Every coffee addict needs an arsenal of accessories to create the perfect cup of Joe at home or at work. From bean to froth, we’ve tried and tested a range of coffee-making gear to bring you the best there is.
No matter what kind of coffee you enjoy, we can help you streamline your approach to making your favourite barista-style drinks at home or in the office.
We’ll help you avoid wasting money on the wrong products or gadgets you don’t need. You’ll also be saving money too by making it yourself instead of going to your nearest café or coffee shop.
Find out our list of the essential coffee gadgets and accessories and how much you can expect to pay for them.
Whatever kind of coffee you like, we’ve got you covered with our reviews of the best coffee pods and best instant coffee.
1. Coffee grinders
An easy to use grinder that produces an even grind is essential to making great coffee.
It’s important to think about the coarseness of grind you want before you make a purchase.
- Espresso, coffee machines, Moka pots and Aeropress will need fine-ground coffee.
- Filter or cafetiere coffee will require a coarser grind.
We tested all of our coffee grinders ranging from £18 to £200 on different settings and assessed the uniformity of the different grinds.
Want to know which came out top? Read our best coffee grinders.
2. Cafetiere and French presses
Cafetiere coffee is closer to filter than espresso. So if you like your coffee on the weaker side, cafetiere is the way to go.
We tested 11 cafetieres from big brands including Bodum, Le Creuset and John Lewis. We looked at ease of use, ease of cleaning, granule filtration and heat retention, and we learnt a few things along the way.
Firstly, size doesn’t really matter. We tested small cafetieres and a 1-litre version and, surprisingly, found no difference in performance – not even in heat retention.
Secondly, stainless steel cafetieres are harder to press down, but they keep coffee hotter for longer than glass ones.
Compare our results and read more about our best cafetiere findings on cafetieres costing £12 to £35.
3. Milk frothers
If your coffee of choice is a frothy cappuccino or a silky latte, then a milk frother is a must. To buy a quality frother, you’ll be looking to spend between £45 to £55.
We tested eight electric frothers from Dualit, Lavazza, Lakeland and more, on everything from ease of use to volume increase and mouthfeel.
If you’re lactose intolerant, or you’re vegan, we’ve got you covered. We tested all the frothers with oat milk as well as semi-skimmed milk. In fact, one of our Best Buys produced such great oat milk foam, one tester thought it was cow’s milk.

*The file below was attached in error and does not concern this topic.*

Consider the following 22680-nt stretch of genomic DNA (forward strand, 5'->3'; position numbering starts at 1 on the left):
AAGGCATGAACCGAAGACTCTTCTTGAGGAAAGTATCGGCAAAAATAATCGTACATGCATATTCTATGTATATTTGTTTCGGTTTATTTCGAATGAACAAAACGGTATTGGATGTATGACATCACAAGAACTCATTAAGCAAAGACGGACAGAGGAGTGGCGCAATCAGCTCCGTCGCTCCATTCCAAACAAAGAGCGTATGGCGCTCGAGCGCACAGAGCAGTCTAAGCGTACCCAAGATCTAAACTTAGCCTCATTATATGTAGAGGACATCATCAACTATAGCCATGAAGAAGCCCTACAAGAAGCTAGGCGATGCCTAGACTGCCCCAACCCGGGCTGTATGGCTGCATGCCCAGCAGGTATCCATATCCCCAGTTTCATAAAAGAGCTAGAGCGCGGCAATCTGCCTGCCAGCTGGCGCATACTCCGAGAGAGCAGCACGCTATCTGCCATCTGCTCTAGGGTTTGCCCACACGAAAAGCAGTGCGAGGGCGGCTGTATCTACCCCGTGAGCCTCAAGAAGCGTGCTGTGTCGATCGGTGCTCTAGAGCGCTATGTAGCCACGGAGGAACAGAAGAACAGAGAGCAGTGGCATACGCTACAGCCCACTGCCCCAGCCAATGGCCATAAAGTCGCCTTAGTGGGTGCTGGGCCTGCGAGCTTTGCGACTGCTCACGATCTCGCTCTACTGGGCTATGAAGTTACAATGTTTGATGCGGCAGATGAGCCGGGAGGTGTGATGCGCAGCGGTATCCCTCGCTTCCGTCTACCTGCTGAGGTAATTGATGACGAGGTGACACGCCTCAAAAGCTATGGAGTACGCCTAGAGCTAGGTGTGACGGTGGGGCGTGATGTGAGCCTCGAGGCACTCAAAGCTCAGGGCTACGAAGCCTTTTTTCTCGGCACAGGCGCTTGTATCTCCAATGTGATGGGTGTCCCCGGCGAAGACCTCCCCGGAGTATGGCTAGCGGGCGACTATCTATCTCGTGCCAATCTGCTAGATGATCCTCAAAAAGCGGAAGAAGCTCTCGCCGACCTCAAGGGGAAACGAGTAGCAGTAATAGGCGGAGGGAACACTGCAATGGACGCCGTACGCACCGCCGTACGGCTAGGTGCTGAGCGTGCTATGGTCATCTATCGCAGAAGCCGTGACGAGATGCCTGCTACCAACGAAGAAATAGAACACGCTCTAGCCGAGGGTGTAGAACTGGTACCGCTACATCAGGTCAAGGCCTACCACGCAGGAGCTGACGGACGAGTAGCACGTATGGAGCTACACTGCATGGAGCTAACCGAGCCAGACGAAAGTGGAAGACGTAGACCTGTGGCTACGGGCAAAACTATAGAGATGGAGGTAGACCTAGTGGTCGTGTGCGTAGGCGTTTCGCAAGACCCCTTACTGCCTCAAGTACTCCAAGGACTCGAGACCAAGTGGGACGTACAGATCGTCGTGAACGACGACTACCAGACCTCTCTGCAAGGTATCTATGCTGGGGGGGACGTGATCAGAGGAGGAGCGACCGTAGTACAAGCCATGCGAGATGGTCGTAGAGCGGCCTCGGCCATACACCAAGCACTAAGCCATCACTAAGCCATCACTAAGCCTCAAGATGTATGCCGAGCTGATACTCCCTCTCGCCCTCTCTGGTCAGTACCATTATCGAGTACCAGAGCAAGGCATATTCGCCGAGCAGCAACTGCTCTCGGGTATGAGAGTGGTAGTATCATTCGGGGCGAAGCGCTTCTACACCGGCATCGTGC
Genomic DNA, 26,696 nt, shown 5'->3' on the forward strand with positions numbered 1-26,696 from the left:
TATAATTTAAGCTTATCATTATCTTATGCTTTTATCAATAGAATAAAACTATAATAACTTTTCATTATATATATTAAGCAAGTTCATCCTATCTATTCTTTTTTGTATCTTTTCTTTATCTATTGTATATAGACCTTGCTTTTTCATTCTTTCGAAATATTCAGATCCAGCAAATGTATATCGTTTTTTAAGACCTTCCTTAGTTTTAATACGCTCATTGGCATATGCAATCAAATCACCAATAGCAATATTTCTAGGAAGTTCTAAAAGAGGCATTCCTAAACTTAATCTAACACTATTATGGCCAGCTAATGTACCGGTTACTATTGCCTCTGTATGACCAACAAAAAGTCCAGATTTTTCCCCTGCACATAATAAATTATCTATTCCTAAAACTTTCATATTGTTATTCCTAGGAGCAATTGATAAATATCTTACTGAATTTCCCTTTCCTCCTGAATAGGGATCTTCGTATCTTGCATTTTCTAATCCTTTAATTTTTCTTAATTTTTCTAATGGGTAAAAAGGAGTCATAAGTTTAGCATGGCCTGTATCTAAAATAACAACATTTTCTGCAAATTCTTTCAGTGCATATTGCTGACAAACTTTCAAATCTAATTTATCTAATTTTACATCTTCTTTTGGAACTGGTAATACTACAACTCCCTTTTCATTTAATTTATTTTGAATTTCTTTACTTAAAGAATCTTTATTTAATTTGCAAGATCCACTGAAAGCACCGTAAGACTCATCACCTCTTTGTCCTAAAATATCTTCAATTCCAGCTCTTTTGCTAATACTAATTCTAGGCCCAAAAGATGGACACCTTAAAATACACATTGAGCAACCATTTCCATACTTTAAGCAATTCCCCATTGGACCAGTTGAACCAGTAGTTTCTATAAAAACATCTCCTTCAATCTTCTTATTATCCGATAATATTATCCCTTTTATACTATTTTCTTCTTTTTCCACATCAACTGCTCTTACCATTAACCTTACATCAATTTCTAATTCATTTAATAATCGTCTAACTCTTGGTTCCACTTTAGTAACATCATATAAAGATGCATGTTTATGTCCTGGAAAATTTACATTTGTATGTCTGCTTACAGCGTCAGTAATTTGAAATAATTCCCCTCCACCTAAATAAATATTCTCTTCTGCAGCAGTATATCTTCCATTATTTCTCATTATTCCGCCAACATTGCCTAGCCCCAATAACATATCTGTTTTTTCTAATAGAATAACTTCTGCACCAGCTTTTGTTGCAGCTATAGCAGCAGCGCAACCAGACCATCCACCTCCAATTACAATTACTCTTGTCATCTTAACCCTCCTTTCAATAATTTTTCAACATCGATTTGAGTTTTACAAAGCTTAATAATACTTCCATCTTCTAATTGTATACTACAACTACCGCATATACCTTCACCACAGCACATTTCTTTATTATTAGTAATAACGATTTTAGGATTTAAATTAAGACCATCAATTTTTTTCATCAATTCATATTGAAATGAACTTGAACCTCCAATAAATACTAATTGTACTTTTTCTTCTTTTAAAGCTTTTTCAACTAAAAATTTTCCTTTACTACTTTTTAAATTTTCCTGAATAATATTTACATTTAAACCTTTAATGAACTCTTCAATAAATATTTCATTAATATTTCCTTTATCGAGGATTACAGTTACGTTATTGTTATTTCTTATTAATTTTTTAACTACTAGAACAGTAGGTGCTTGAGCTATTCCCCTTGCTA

Find out which milk frother we’re talking about.
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4. Coffee makers and AeroPress
Want to bring quality coffee to the office? Or maybe you want to ditch the instant coffee on the next camping trip?
We tested the iconic AeroPress and a number of other portable coffee makers to see which left the least granules in our cups, which were easiest to use and clean, and which were quickest at brewing.
Of those we tested were a mixture of portable French presses and espresso makers. Only two of the coffee makers produced a nice crema, one of which was a Best Buy.
Our Best Buys are priced at £60 and £29. Members can find out which coffee maker or Aeropress was the cheaper Best Buy of the two.
5. Coffee machines
And last but certainly not least, coffee machines. The ultimate at-home appliance for making barista-style coffee.
Before investing in a coffee machine it’s worth researching which would suit your needs best.
The three types to consider are:
- Capsule or pod coffee machines – Easy to use and generally mess-free during use. However, if you want to recycle the pods you’ll have to clean them which can be a little messy and time-consuming. These machines will normally just make espresso. We’ve got a Best Buy pod machine for only £65, but you can spend up to £350 on one of these.
- Bean-to-cup coffee machines – Best for caffeine addicts that want fresh coffee fast. They have inbuilt coffee grinders and many will have a steam wand or automatic frother that can make frothed milk. You can spend between £399 and £1200 on a quality bean-to-cup machine.
- Ground coffee machines – The real deal. These coffee machines look like what you’d see in your local coffee shop and require a more hands-on approach. Our Best Buys range from £140 to £320.
Have a look at our Best Buy coffee machines to see the machines we recommend that fit into your budget.